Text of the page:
South Sudan rivals again agree power sharing deal, days after US skepticism about peace
It comes days after the US said it was "skeptical" the two men - whose rivalry has killed tens of thousands - could lead the way to peace.
The new agreement comes amid growing pressure from the international community on President Salva Kiir and armed opposition leader Riek Machar to end the fighting.
Under the threat of a UN arms embargo, the former allies agreed to resume talks in June in what was their first face-to-face discussions in nearly two years.
Sudanese Foreign Minister Al-Dirdiri Mohammed Ahmed said that the deal will be signed on 5 August.
The deal will see Kiir lead South Sudan's government with Machar as one of five vice presidents during a transitional period, according to Sudan's official SUNA news agency.
A similar arrangement had fallen apart in July 2016, when Machar was forced to flee the country after fighting erupted in the capital, Juba.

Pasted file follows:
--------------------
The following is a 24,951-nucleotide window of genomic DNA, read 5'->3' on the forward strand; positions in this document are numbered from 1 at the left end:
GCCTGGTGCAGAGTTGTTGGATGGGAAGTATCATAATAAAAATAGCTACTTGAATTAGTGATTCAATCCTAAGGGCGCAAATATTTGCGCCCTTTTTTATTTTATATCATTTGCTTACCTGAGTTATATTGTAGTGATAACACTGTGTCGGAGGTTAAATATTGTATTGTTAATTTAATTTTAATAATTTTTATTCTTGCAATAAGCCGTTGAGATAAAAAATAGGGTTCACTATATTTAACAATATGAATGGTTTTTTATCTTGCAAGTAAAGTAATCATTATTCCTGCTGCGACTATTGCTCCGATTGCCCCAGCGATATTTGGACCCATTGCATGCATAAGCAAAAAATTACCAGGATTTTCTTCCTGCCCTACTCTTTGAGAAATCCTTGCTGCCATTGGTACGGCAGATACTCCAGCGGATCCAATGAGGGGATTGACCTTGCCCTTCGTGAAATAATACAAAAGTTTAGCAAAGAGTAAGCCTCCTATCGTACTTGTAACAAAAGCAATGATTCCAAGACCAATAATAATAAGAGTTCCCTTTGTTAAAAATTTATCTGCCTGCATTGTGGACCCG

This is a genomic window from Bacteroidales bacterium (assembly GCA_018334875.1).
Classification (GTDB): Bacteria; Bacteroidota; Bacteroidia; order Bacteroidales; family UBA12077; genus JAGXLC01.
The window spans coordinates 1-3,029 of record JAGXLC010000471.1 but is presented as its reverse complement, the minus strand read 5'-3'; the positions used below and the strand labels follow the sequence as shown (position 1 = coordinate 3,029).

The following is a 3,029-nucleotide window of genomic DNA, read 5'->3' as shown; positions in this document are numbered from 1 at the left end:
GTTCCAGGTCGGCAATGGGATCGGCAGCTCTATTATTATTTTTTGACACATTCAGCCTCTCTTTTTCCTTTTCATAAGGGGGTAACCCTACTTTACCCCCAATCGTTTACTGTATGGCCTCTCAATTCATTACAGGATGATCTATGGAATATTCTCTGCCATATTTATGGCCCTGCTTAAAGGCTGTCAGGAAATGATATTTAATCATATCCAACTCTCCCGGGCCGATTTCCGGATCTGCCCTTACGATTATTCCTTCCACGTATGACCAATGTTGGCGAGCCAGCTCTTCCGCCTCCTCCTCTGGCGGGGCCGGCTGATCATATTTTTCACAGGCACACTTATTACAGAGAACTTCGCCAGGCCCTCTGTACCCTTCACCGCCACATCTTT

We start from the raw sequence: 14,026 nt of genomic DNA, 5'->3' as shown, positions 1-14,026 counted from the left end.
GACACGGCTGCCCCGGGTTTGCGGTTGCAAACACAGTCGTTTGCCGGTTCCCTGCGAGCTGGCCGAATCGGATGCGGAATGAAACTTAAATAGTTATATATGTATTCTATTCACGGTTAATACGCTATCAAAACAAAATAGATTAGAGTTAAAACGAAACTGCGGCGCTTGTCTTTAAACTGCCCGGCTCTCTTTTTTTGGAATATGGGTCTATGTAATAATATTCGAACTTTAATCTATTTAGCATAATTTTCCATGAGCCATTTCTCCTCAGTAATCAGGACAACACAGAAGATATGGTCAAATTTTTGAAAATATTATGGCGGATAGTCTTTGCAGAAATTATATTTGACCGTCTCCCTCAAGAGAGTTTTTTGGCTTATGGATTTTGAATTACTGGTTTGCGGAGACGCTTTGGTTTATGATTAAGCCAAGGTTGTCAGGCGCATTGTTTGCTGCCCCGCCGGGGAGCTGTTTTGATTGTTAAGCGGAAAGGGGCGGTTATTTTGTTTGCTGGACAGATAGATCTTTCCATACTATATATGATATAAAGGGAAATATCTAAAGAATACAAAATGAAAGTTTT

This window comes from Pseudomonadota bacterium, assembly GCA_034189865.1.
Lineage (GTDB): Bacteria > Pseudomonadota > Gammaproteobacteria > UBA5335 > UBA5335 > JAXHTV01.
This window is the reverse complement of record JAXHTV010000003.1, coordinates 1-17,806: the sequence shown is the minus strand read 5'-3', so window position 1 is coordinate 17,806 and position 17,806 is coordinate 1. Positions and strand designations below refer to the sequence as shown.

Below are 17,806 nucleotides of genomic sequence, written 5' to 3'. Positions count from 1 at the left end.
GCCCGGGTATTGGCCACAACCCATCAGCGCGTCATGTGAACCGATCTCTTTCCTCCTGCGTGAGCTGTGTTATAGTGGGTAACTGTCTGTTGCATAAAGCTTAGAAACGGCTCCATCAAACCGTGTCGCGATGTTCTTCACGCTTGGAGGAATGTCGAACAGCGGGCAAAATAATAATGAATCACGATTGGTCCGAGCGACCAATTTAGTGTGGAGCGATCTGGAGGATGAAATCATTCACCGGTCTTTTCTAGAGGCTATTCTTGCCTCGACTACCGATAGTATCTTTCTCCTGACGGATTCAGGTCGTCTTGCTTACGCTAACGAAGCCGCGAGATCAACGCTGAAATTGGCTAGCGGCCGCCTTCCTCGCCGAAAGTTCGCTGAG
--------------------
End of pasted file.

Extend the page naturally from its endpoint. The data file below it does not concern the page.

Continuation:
South Sudan descended into civil war in 2013, when supporters of President Kiir clashed with loyalists of his then-deputy Machar.
Over 2 million people have since fled the country in Africa's largest refugee crisis since the Rwandan genocide in 1994, while millions of others have been left near famine.
Multiple cease-fires, including a "permanent" one signed by Kiir and Machar weeks ago, have been violated within hours. Meanwhile, both sides have been accused of abuses.
A UN report this month described how government troops and allied forces hung people from trees, burned others alive and raped or gang-raped dozens of women and girls.
The US earlier this week warned that another power-sharing agreement between Kiir and Machar "may sow the seeds of another cycle of conflict."
The White House press secretary's statement said the US won't fund South Sudan's government or act as guarantor unless the peace process includes civil society, churches, women and other excluded groups and is no longer a "narrow agreement between elites".